Speakers at a discussion urged international community to help Somalia in rebuilding its infrastructure and economy.
They termed the absence of central government, lack of education and economic problems as the root causes of civil war and lawlessness in the east African state.
The discussion titled “Rebuilding Somalia” was organised by the Islamabad-based think-tank, The Muslim Institute here on Tuesday, said a press release.
Hundreds of thousands of people have been hit hard by famine and civil war unleashed by warlords to capture resources of the country, they said.
“Before the 1991 civil war, Somalia was a peaceful country. However, after the dissolution of the central government the entire situation changed,” said Ali Sheikh Abdullai Charge d’Affaires of the Somalian embassy.
“UN peacekeeping forces and international community came in to help our people who were facing civil war and drought. But attacks by armed groups forced them to leave the country. After that no one looked back,” he added.
Somalia is also known in the international community due to pirates, he said, but to root out the menace, we need to provide people with economic opportunities and stop illegal fishing.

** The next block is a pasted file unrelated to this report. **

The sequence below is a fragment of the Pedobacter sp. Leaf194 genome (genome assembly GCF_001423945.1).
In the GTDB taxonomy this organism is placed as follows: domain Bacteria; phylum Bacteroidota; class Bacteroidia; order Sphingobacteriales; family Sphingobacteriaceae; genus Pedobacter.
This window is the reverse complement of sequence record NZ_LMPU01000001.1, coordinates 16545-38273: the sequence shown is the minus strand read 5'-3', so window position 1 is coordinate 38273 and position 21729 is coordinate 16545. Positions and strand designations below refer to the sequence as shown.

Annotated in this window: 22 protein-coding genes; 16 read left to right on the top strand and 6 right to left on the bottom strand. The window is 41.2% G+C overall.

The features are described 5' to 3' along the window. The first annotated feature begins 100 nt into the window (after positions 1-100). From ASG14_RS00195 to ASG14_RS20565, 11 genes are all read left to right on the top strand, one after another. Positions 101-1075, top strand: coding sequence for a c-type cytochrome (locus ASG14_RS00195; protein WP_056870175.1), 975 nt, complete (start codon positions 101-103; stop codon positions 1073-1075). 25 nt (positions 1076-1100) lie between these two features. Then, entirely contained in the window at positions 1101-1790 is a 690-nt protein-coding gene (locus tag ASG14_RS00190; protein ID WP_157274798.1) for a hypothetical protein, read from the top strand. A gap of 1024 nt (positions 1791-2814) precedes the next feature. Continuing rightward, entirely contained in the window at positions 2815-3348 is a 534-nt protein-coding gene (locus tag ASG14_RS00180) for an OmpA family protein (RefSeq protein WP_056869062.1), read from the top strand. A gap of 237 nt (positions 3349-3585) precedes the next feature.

“It is very difficult for us to rebuild Somalia ourselves alone. African Union, Organisation of Islamic Cooperation, United Nations, European Union and other organizations are helping us.”
Many countries have reopened their embassies in Somalia and we will encourage Pakistan and other countries as well to do so, he said.
“We don’t need financial assistance only. We need infrastructural, educational, political, diplomatic, commercial and capacity building support as well.”
He thanked Pakistan for providing scholarships to a big number of Somalian students who are studying in various universities of Pakistan.
Dr Marjan Lucas a Dutch expert on Somalia supported Abdullai’s views and asked the world to help Somalian people. “But in the end it’s the Somalian people who should own their land,” she remarked.
Somalia faced a long period of dictatorship and then became victim of cold war.
Through an audio-link Somalian ambassador at Brussels Ali Said Faqi, said international community should take active part in rebuilding the war-torn country. People need infrastructure, schools, hospitals, police, national army and other things.
During an interactive session Abdullai expressed his dissatisfaction over what the OIC as an organisation is doing.
Answering a question about reasons of the civil war, he held dictatorship and lack of justice responsible for the situation despite of fact that people had same language, ethnicity, religion and culture.
Dr Marjan Lucas answering a question said that EU and other countries should help Somalia not for the sake of business opportunities but on a humanitarian basis.
Published in The Express Tribune, April 2nd, 2014.
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